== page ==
The new vectored thrust may make jet spins a different type of flying altogether.

Sweetest plane to spin was the old 85 horse Aeronica Champion. RPM at 1800. Slight nose up trim. Straight and level then climb, enter a stall and spin. Let it do a couple of turns then take hands and feet off of controls and sit there. The plane will do all the work it's self on pull out.


My flight instructor used to tell us of 14 turn spins over what later became LAX (she grew up in Torrance, was in the '32 Olympics, flew P-51s during the War, Powder Puff Derby winner, taught at least one astronaut) could outdrink and stay up longer than any of us college students back in the early 80s.

/not sure about the outdrinking part
 
2012-03-11 04:16:03 PM
So this commercial rated pilot really said "I was just about to tell my paying passengers that we were too close to the clouds to jump legally, when we accidentally entered a low RPM stable spin. Imagine my sheer terror! Fortunately, every one of our paying customers got out safely, thank goodness, and then I made a miraculous save and landed without incident".
 
2012-03-11 04:38:07 PM

Thats an 827: The statement was made as a life saving options when others are not available.


Yeah, that's a perfectly valid time to use a spin. It was used constantly in WWI as an oh shiat that guy is about to kill me escape maneuver from turning fights.
 
2012-03-11 04:54:17 PM
So why is he holding pro-spin inputs the entire time?

Incidentally, the jumpers bailing aids in spin recovery. That moves the CG forward, and a forward CG is easier to recover than a rear CG. (more lever arm for the elevator to break the stall)

--Carlos V.
 
2012-03-11 06:02:10 PM
vossiewulf
To get this out of the way for later: a stall in an aircraft has nothing to do with the engines. It is what happens when the angle of attack (the angle the relative wind is hitting the wing) exceeds 16 degrees or so.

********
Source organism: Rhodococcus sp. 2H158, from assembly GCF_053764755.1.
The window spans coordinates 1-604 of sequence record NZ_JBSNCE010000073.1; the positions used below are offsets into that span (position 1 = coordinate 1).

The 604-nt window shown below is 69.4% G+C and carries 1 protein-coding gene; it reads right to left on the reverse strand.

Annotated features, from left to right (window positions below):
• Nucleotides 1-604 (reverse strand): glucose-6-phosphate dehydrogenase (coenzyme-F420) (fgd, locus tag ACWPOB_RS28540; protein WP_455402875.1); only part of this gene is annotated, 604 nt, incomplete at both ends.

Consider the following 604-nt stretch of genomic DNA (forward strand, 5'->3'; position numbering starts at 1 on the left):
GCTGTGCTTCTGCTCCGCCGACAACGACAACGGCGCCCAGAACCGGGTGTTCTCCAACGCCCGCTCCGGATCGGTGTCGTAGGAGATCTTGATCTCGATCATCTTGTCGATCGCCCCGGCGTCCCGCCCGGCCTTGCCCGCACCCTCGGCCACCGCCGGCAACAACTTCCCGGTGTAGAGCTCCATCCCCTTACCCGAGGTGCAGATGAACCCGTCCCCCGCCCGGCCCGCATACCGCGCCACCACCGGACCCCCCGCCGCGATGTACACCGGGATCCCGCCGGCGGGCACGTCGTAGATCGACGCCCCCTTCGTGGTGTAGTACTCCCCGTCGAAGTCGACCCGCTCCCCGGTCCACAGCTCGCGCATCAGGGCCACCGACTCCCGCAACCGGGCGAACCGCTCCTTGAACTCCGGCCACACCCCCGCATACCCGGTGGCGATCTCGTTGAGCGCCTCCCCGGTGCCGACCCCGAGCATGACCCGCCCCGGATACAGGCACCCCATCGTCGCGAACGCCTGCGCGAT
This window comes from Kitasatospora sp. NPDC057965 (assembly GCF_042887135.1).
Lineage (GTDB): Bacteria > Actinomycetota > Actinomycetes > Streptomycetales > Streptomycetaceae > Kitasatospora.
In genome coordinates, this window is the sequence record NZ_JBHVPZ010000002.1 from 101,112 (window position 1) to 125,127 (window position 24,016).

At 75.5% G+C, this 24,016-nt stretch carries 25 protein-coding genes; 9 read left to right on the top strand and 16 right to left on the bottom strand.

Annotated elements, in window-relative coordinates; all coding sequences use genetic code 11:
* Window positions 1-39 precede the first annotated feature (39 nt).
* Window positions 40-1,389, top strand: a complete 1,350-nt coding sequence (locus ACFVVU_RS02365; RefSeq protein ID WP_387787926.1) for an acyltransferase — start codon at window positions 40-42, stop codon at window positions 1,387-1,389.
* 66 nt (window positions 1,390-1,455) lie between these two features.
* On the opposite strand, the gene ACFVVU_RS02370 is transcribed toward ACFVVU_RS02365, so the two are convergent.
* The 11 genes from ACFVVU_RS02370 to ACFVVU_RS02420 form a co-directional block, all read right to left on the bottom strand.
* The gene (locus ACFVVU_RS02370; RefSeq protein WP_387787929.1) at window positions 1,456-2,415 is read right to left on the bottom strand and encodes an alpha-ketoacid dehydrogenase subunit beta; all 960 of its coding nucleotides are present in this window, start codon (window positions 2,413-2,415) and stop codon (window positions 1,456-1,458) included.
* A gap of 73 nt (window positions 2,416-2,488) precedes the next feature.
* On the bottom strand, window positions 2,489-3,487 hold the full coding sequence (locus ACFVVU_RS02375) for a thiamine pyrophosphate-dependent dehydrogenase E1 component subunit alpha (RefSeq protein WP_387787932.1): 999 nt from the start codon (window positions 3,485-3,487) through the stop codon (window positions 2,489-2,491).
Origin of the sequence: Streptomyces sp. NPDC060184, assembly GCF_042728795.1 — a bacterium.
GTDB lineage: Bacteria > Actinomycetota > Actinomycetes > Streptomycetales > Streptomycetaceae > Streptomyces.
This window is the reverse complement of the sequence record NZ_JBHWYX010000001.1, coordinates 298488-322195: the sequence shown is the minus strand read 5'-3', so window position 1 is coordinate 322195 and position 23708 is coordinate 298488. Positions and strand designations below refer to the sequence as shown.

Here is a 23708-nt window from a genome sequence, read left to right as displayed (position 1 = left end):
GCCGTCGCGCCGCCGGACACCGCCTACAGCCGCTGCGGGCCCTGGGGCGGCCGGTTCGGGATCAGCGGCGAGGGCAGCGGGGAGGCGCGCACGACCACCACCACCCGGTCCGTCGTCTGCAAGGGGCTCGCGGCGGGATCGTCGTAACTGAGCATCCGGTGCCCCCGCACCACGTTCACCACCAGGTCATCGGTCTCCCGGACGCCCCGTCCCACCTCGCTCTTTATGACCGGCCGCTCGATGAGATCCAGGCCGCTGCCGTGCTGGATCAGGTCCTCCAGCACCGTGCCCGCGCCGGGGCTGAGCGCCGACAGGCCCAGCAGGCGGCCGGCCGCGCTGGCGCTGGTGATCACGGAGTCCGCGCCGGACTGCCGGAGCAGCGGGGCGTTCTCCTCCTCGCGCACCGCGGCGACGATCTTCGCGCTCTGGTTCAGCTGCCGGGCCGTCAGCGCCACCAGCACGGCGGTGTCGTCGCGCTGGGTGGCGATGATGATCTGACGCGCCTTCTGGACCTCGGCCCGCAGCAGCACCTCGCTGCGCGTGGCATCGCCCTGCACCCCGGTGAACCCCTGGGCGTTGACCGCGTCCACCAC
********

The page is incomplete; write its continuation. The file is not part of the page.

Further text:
Good god I hope you're not a pilot.

Stalling a fixed-wing aircraft

A fixed-wing aircraft can be made to stall in any pitch attitude or bank angle or at any airspeed


Do I need to post pictures of planes climbing at an angle greater than 16 degrees?
 
2012-03-11 06:18:18 PM
GOOOOOOOOOOOOSSSEEE!!!
 
2012-03-11 06:25:15 PM

OnlyM3:

Do I need to post pictures of planes climbing at an angle greater than 16 degrees?


No, but you do need to learn the difference between pitch and angle of attack.

www.kwaree.com
 
2012-03-11 06:31:35 PM

OnlyM3: Do I need to post pictures of planes climbing at an angle greater than 16 degrees?


Yes, clearly. And an accompanying description of the underlying theory.
 
2012-03-11 06:38:27 PM

unbelver: lohphat: P.A.R.E.

Power back
Ailerons neutral
Rudder opposite direction of turn (when unsure of spin direction (e.g. in clouds) look at turn coordinator and "step on the ball"
Elevator down (PUSH)

Don't step on the ball. The ball always gets pushed towards the outside of the aircraft in a spin. To the left if the instrument is on the left side, and to the right if the instrument is on the right side. You want to look at the gyro part of the TC during a spin. Not the ball.

Before the stall, yes, step on the ball to stay coordinated and to not yaw. After the stall, ignore the ball.

However, look at the PARE checklist above and then look at the video. Note the spin was to the right. Then pay attention whenever the tail was in view. When that last dude was still inside and he kept looking at the tail, the elevator was UP. When he finally left, and they slow-motioned the view of the tail, the rudder was deflected to the RIGHT.

The pilot was holding pro-spin inputs. To get out of the spin, the rudder should have been to the left, and the elevator neutral or down.